My advice to the Guardians is forget the long ball for now. Take your walk and then swipe second. Don’t chase bad pitches against a team that would rather walk you than give you something to barrel.

The Mets have other problems. Fangraphs ranks them 21st defensively (Guards are 11th). In UZR the Mets are 23rd, the Guardians 3rd. In Defensive Runs Saved above average the Mets are 29th, the Guardians 5th. The Guardians have +19 DRS while the Mets are -27. That’s a difference of 46 runs or about one per game just on defense alone.

In terms of speed, the Guardians are 6th, the Mets 25th. In the ultimate base running rankings, the Guardians are 12th, the Mets 24th. So it appears the Guardians are faster, cover more ground on defense, and are just much better defensively.

One issue the Guardians are having is they rank 26th in stolen base percentage. This could be a good series to up their success rate from its current 72% as only four teams get caught more.

Both teams have excellent bullpens. The Mets are 4th in bullpen WAR and 6th in ERA and FIP. The Guardians are first in WAR and FIP and second in ERA.

JD Martinez leads the Mets with a line of .315/.825 but he only has 2 HR’s and 9 RBI’s in 21 games. Martinez is 36 and just started playing on April 26 after signing on March 21. He is day-to-day with flu symptoms and missed Sunday's game. I assume the Mets will be looking to trade him once they’re out of it. He would look pretty good DH’ing for us in the second half.

Pete Alonso leads the Mets with 10 home runs but is hitting just .229/.758. Brandon Nimmo leads with 29 RBI’s and is hitting .217/.777. Other than Martinez, Alonso, and Nimmo nobody on the team has an OPS over .700. Frankie Lindor has a line of .197/.628. I'm glad we're not paying him. We've already got plenty of guys who can hit .197 at a fraction of the cost.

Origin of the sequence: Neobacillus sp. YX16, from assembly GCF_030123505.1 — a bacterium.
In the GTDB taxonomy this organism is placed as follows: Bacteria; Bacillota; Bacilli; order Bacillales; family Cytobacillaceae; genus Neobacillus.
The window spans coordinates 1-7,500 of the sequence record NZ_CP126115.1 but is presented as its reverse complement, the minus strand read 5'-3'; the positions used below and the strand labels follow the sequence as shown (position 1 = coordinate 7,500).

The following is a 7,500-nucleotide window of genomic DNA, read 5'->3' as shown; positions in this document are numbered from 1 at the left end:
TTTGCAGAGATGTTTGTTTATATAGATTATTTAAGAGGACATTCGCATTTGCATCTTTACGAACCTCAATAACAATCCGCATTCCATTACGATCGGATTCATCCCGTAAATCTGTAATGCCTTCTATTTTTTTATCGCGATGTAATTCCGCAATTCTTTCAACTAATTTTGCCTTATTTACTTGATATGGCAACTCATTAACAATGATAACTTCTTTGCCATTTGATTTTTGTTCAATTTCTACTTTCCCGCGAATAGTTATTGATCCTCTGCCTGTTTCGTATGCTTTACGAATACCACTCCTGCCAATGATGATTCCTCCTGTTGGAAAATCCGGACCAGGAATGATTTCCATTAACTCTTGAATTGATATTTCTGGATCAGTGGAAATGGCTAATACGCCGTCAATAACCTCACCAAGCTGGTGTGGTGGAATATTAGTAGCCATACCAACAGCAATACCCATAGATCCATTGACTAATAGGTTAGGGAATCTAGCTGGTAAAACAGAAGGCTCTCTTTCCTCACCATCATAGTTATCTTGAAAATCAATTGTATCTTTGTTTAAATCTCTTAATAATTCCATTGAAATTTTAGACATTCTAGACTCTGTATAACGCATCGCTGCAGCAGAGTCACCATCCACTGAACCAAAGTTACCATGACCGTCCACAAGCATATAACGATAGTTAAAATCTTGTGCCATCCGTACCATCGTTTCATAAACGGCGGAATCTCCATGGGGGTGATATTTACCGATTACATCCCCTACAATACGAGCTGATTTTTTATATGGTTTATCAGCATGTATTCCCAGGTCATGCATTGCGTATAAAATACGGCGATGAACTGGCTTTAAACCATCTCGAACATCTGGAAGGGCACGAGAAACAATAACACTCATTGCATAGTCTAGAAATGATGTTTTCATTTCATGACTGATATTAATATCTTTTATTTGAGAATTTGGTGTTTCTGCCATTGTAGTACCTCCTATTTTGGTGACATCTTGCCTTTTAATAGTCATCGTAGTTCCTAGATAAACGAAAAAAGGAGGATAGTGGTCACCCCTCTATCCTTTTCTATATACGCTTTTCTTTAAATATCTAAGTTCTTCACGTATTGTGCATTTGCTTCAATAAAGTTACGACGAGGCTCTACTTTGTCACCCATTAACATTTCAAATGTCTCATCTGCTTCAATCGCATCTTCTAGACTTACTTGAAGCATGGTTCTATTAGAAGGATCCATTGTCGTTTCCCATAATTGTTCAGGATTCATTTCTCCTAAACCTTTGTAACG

Ben Lively will start the opener against 28-year-old right-hander Tylor “The Gorilla” Megill. Just kidding about the nickname. Tylor is in his 8th big league season with a career mark of 17-17, 4.68 ERA. So far this year he pitched 4 innings on March 31 and went on IR. This will be his first appearance since then. Last year he was 9-8, 4.70, so he seems to be your basic journeyman starter.

Megill’s actual nickname is “Big Drip”.

Megill is having a "blast" in the early part of the season - and he also has a new nickname given to him by his teammates: Big Drip.

While his 6"7, 230 pound frame explains the first half of his new alias, the clubhouse has recognized Megill for having style and carrying himself with confidence as well.

“He’s always swagged out," J.D. Davis told Inside the Mets last week of the origin of Megill's nickname. "He always has some nice stuff on and is walking around with confidence. When he came last year (Carlos) Carrasco got him a backpack so then we just called him ‘Big Drip.’”